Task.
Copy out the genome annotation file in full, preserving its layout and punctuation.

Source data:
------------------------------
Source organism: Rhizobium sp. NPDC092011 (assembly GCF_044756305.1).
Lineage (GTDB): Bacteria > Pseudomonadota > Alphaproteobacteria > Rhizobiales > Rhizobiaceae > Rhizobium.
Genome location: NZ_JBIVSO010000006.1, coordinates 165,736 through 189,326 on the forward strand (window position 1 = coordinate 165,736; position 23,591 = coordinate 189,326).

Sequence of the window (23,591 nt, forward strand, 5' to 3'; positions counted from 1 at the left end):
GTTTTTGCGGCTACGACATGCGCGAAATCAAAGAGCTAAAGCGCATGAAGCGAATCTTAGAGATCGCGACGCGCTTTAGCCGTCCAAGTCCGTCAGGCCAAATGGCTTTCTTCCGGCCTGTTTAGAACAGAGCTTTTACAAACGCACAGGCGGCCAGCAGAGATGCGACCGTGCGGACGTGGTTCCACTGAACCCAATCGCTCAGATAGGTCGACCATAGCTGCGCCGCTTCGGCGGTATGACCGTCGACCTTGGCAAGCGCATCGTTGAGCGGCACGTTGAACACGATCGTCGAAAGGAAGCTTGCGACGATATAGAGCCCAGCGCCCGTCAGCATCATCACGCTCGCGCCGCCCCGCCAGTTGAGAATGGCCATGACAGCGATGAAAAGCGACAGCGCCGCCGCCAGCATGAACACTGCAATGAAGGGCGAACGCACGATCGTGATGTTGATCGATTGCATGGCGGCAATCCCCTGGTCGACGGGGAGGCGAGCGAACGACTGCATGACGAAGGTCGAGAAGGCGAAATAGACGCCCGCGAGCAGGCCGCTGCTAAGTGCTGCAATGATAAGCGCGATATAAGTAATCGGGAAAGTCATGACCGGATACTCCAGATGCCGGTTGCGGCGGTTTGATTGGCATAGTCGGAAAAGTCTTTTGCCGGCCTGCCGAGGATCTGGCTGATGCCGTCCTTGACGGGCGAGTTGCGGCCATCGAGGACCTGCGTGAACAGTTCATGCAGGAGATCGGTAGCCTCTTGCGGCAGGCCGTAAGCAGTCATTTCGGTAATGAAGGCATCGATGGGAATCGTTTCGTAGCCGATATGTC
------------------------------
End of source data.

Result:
Source organism: Rhizobium sp. NPDC092011 (assembly GCF_044756305.1).
Lineage (GTDB): Bacteria > Pseudomonadota > Alphaproteobacteria > Rhizobiales > Rhizobiaceae > Rhizobium.
Genome location: NZ_JBIVSO010000006.1, coordinates 165,736 through 189,326 on the forward strand (window position 1 = coordinate 165,736; position 23,591 = coordinate 189,326).

Sequence of the window (23,591 nt, forward strand, 5' to 3'; positions counted from 1 at the left end):
GTTTTTGCGGCTACGACATGCGCGAAATCAAAGAGCTAAAGCGCATGAAGCGAATCTTAGAGATCGCGACGCGCTTTAGCCGTCCAAGTCCGTCAGGCCAAATGGCTTTCTTCCGGCCTGTTTAGAACAGAGCTTTTACAAACGCACAGGCGGCCAGCAGAGATGCGACCGTGCGGACGTGGTTCCACTGAACCCAATCGCTCAGATAGGTCGACCATAGCTGCGCCGCTTCGGCGGTATGACCGTCGACCTTGGCAAGCGCATCGTTGAGCGGCACGTTGAACACGATCGTCGAAAGGAAGCTTGCGACGATATAGAGCCCAGCGCCCGTCAGCATCATCACGCTCGCGCCGCCCCGCCAGTTGAGAATGGCCATGACAGCGATGAAAAGCGACAGCGCCGCCGCCAGCATGAACACTGCAATGAAGGGCGAACGCACGATCGTGATGTTGATCGATTGCATGGCGGCAATCCCCTGGTCGACGGGGAGGCGAGCGAACGACTGCATGACGAAGGTCGAGAAGGCGAAATAGACGCCCGCGAGCAGGCCGCTGCTAAGTGCTGCAATGATAAGCGCGATATAAGTAATCGGGAAAGTCATGACCGGATACTCCAGATGCCGGTTGCGGCGGTTTGATTGGCATAGTCGGAAAAGTCTTTTGCCGGCCTGCCGAGGATCTGGCTGATGCCGTCCTTGACGGGCGAGTTGCGGCCATCGAGGACCTGCGTGAACAGTTCATGCAGGAGATCGGTAGCCTCTTGCGGCAGGCCGTAAGCAGTCATTTCGGTAATGAAGGCATCGATGGGAATCGTTTCGTAGCCGATATGTC